I’m preparing for another trip to Asia this summer, and one of the places I hope to visit is Malaysia. When I mentioned this to my mom, she immediately told me I have to eat mango sticky rice there. “It’s so fragrant.” she said. “Now I really want some.” (This is how conversations in my family go.)

Mango sticky rice is not something I grew up eating. But in Vietnam, my parents often ate foods from surrounding countries, including Cambodia, Laos, Thailand, Malaysia, and Singapore. Even though mango sticky rice is actually Thai, my mom has somehow come to associate it with Malaysia, which goes to show some of the culinary interchange in that region. As I’ve gotten older, I’ve found myself drawn more and more to Southeast Asia, loving the flavors from that area that make me think of home.

So when I came upon mango sticky rice at an Asian street fair in DC a few weeks ago, I wanted to attempt making it myself. Traditionally this dish is made by steaming the rice. I don’t have a bamboo steamer, so I simply made this in my rice cooker. I realized later I might be able to steam it in my pasta pot, lined with a piece of cheesecloth, so I gave that a try. But I found that method made the rice more grainy, less glutinous, less sticky. So I actually prefer the rice cooker, which yields rice so sticky that, as I was mixing in coconut milk, it almost looked like I was making rice krispy treats with melted marshmallow. The fragrant aroma of coconut milk and the fresh taste of ripe, nectar-sweet mango in this dish evoke for me the cool tropical flavors of Southeast Asia.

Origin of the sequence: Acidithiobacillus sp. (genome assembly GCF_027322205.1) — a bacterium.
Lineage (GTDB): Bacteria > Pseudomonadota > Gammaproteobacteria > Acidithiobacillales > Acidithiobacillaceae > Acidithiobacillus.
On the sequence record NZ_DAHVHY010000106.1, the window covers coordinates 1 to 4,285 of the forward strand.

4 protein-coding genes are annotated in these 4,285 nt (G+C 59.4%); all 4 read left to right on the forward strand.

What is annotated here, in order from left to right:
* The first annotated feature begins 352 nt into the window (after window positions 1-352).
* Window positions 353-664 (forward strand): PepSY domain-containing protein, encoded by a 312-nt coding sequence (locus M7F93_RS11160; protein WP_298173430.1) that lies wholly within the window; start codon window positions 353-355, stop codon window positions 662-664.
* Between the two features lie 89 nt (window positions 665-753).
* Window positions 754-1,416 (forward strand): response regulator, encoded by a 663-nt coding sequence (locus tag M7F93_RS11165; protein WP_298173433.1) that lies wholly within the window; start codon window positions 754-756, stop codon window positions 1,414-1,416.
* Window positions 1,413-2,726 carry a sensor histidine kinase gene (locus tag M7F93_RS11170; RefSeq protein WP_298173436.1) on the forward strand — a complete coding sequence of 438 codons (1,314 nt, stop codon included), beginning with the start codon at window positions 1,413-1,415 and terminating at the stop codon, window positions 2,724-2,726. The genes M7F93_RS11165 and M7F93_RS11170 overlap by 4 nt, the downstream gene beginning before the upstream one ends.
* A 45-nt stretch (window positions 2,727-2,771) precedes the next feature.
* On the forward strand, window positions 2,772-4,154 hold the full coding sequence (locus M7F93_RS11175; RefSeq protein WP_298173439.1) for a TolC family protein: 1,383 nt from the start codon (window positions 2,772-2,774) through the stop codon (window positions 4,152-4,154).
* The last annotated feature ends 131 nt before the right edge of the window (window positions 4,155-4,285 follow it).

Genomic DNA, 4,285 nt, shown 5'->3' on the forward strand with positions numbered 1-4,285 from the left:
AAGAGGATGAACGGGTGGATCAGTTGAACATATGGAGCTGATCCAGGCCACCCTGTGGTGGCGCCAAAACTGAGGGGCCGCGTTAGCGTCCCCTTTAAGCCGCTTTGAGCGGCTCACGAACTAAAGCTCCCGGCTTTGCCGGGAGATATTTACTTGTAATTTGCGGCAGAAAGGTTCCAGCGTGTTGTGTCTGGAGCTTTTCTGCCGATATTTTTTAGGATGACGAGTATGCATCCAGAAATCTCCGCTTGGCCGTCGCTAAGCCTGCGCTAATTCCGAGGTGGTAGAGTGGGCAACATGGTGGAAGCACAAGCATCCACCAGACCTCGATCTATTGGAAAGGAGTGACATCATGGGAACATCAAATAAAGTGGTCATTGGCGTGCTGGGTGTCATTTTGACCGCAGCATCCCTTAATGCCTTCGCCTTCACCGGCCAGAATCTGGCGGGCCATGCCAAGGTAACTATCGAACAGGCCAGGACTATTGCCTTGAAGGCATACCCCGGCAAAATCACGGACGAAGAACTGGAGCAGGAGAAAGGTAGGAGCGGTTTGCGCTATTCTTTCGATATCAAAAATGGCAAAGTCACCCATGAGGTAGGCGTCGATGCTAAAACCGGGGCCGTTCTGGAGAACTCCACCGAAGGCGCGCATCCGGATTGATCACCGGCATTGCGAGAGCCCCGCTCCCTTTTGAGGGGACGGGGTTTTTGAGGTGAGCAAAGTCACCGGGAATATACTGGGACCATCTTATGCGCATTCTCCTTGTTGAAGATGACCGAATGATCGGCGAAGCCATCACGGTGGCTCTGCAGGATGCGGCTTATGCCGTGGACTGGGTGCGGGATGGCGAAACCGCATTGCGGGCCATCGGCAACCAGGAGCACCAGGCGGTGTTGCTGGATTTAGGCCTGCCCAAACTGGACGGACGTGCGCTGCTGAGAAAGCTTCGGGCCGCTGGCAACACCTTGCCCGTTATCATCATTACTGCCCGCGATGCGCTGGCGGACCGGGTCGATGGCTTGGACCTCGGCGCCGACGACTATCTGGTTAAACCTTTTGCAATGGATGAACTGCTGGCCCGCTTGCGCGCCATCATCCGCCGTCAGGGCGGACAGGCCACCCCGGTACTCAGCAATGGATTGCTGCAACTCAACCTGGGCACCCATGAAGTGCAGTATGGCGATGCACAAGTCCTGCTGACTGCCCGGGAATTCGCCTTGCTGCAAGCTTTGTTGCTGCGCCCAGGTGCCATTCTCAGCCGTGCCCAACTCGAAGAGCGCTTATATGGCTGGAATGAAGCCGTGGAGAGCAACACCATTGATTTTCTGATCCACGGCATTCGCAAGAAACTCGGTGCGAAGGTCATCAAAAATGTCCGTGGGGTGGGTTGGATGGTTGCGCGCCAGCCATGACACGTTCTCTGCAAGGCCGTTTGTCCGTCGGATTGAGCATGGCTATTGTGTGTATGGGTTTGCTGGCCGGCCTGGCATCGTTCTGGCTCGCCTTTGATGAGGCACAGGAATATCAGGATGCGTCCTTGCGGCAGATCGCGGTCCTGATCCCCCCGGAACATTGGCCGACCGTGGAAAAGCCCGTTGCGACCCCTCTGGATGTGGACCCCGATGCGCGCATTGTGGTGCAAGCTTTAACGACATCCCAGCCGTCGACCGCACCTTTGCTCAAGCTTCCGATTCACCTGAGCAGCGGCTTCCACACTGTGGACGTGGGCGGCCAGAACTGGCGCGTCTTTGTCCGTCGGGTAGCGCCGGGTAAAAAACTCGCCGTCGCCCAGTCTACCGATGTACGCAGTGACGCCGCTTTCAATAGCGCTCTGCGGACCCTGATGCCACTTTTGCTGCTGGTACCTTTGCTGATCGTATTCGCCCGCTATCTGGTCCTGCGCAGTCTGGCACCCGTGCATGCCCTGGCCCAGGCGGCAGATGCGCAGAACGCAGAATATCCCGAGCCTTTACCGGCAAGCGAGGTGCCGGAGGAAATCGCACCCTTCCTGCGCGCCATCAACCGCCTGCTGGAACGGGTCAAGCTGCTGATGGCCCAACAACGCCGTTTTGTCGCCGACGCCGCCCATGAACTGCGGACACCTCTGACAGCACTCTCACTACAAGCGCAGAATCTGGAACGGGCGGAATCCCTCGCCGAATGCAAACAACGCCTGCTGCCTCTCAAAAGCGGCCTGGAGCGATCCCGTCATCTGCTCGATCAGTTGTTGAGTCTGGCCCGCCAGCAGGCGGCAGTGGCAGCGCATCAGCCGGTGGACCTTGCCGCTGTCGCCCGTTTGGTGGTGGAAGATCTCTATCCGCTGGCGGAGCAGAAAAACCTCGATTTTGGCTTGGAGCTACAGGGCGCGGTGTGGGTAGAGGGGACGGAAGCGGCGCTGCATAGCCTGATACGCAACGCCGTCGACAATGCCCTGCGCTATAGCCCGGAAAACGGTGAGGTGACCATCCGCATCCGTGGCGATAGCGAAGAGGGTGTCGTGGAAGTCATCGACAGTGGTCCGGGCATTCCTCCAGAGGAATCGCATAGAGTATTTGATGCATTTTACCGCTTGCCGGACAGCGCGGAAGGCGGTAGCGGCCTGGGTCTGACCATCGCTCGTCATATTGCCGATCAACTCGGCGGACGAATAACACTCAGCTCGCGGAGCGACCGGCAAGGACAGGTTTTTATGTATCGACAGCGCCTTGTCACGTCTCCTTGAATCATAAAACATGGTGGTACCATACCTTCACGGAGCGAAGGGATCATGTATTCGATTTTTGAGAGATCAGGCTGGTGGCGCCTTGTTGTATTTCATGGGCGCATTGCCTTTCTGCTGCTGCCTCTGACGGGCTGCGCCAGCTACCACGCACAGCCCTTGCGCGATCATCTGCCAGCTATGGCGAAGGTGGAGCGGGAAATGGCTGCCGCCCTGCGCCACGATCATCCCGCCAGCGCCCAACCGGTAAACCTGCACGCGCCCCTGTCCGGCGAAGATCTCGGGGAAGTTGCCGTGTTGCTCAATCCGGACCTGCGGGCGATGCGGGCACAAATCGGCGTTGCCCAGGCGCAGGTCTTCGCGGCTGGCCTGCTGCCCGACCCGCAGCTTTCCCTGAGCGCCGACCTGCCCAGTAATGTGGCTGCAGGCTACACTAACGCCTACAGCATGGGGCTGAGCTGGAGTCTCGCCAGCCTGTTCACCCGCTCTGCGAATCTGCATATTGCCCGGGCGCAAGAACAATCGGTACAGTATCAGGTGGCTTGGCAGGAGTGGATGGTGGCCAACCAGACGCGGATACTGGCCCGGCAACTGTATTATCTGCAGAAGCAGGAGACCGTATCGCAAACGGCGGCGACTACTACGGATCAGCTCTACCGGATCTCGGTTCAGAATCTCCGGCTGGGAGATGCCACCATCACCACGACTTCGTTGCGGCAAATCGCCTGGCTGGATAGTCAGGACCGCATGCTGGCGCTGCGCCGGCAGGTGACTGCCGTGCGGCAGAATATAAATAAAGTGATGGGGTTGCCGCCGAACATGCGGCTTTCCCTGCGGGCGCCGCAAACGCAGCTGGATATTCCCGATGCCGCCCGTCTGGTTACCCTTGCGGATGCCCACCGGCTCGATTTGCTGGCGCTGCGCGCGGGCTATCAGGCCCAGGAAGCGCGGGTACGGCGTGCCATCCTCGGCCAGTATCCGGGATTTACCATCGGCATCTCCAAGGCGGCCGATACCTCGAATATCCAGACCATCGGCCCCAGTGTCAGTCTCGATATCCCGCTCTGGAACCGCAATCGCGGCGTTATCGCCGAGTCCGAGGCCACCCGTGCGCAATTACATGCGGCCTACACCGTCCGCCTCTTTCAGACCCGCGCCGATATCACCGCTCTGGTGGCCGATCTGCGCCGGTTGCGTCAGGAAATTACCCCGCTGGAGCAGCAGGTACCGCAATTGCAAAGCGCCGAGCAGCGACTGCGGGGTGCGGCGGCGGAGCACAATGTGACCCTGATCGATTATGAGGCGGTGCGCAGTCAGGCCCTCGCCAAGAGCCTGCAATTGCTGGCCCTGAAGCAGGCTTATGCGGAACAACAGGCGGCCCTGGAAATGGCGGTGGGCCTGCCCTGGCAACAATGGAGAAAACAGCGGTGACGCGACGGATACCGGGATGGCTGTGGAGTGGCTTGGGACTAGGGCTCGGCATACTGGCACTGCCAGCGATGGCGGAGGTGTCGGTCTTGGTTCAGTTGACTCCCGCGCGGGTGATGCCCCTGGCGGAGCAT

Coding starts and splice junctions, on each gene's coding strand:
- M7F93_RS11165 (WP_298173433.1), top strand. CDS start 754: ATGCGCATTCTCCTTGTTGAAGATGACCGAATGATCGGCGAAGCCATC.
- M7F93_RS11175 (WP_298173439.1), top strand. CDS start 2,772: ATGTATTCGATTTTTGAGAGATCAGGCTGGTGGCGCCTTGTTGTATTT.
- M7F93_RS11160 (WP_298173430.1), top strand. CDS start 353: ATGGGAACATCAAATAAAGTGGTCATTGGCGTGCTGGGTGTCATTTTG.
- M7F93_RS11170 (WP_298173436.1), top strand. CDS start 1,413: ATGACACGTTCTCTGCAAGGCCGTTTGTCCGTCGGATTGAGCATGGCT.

Mango Sticky Rice
Serves 6
Adapted from Real Thai Recipes

3 cups of raw glutinous rice (also called sweet rice or sticky rice)
3 cups of coconut milk
1 tsp salt
1/2 cup white sugar
1 1/2 tsp toasted sesame seeds, salted fried mung beans, or toasted shredded coconut (optional)
3 ripe mangoes, preferably yellow Champagne mangoes

1 1/2 cup of coconut milk
1/2 tsp salt
1/2 cup white sugar
1 1/2 tsp corn starch

1. Soak the sticky rice in water overnight. If using a rice cooker, soak the rice in the amount of water you intend to cook it in (as indicated for sticky rice on the rice cooker), as you will not be able to tell how much water has been absorbed overnight.

2. Cook the rice in the rice cooker. Meanwhile, heat 3 cups of coconut milk in a saucepan with the salt and sugar. Stir over low heat until dissolved. Set aside.

3. To prepare the sauce, heat the 1 1/2 cups of coconut milk in another small saucepan with the salt and sugar. Stir over low heat until dissolved. Mix the cornstarch with a little bit of water and stir until dissolved. Add the cornstarch mixture to the coconut milk mixture in the saucepan, stirring until it begins to thicken. Set aside.

4. When the rice is cooked, spread it in a shallow bowl or pan and slowly add the first coconut milk mixture about 1/4 cup at a time, each time stirring well to fully incorporate the liquid. I used a flat rice paddle and kept folding and spreading the rice out. I like my sticky rice moist, so I keep adding the coconut milk mixture until just before the rice stops absorbing any more liquid. Make sure there are no pools of coconut milk in the rice, though. The liquid should be fully absorbed. Cover and let the rice sit for about 10-15 minutes to keep absorbing the coconut milk.

5. Peel the mangoes and then slice off two sides, leaving the pit in the middle. You should have two palm-sized sides now. Take each side and slice into thick strips. Arrange on a plate and spoon an equal amount of sticky rice next to it. Top the rice with the sauce and sprinkle with toasted sesame seeds, fried mung beans, or toasted shredded coconut.